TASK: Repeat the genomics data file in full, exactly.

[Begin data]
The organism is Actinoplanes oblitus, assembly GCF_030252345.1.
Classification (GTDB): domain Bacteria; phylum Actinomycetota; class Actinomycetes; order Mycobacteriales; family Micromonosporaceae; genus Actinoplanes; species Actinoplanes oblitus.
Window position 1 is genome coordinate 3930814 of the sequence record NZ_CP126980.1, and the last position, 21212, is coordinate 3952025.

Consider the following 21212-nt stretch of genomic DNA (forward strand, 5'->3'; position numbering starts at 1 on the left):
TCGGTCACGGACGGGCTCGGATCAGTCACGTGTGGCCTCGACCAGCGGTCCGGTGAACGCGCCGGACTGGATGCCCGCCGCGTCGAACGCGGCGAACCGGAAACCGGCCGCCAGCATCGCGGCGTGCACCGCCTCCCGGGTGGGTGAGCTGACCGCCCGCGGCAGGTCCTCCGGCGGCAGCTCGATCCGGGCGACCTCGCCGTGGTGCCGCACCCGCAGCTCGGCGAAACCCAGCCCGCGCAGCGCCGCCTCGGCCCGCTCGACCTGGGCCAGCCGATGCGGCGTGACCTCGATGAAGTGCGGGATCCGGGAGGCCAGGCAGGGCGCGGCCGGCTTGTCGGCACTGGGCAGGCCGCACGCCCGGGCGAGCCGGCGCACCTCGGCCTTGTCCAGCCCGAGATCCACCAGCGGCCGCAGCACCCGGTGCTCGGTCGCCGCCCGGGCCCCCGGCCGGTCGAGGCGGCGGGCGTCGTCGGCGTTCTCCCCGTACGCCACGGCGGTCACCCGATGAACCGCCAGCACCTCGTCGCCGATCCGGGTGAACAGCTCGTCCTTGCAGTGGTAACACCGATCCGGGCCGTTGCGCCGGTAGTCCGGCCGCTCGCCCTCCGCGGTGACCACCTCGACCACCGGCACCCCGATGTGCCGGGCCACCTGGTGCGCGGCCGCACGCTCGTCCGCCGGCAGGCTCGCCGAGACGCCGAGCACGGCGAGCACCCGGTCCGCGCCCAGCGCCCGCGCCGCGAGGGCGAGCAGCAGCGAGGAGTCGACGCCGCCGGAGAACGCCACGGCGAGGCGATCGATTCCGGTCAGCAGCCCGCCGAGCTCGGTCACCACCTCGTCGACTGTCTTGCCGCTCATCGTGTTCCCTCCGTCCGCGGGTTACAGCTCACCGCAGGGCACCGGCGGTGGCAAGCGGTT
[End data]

The organism is Actinoplanes oblitus, assembly GCF_030252345.1.
Classification (GTDB): domain Bacteria; phylum Actinomycetota; class Actinomycetes; order Mycobacteriales; family Micromonosporaceae; genus Actinoplanes; species Actinoplanes oblitus.
Window position 1 is genome coordinate 3930814 of the sequence record NZ_CP126980.1, and the last position, 21212, is coordinate 3952025.

Consider the following 21212-nt stretch of genomic DNA (forward strand, 5'->3'; position numbering starts at 1 on the left):
TCGGTCACGGACGGGCTCGGATCAGTCACGTGTGGCCTCGACCAGCGGTCCGGTGAACGCGCCGGACTGGATGCCCGCCGCGTCGAACGCGGCGAACCGGAAACCGGCCGCCAGCATCGCGGCGTGCACCGCCTCCCGGGTGGGTGAGCTGACCGCCCGCGGCAGGTCCTCCGGCGGCAGCTCGATCCGGGCGACCTCGCCGTGGTGCCGCACCCGCAGCTCGGCGAAACCCAGCCCGCGCAGCGCCGCCTCGGCCCGCTCGACCTGGGCCAGCCGATGCGGCGTGACCTCGATGAAGTGCGGGATCCGGGAGGCCAGGCAGGGCGCGGCCGGCTTGTCGGCACTGGGCAGGCCGCACGCCCGGGCGAGCCGGCGCACCTCGGCCTTGTCCAGCCCGAGATCCACCAGCGGCCGCAGCACCCGGTGCTCGGTCGCCGCCCGGGCCCCCGGCCGGTCGAGGCGGCGGGCGTCGTCGGCGTTCTCCCCGTACGCCACGGCGGTCACCCGATGAACCGCCAGCACCTCGTCGCCGATCCGGGTGAACAGCTCGTCCTTGCAGTGGTAACACCGATCCGGGCCGTTGCGCCGGTAGTCCGGCCGCTCGCCCTCCGCGGTGACCACCTCGACCACCGGCACCCCGATGTGCCGGGCCACCTGGTGCGCGGCCGCACGCTCGTCCGCCGGCAGGCTCGCCGAGACGCCGAGCACGGCGAGCACCCGGTCCGCGCCCAGCGCCCGCGCCGCGAGGGCGAGCAGCAGCGAGGAGTCGACGCCGCCGGAGAACGCCACGGCGAGGCGATCGATTCCGGTCAGCAGCCCGCCGAGCTCGGTCACCACCTCGTCGACTGTCTTGCCGCTCATCGTGTTCCCTCCGTCCGCGGGTTACAGCTCACCGCAGGGCACCGGCGGTGGCAAGCGGTT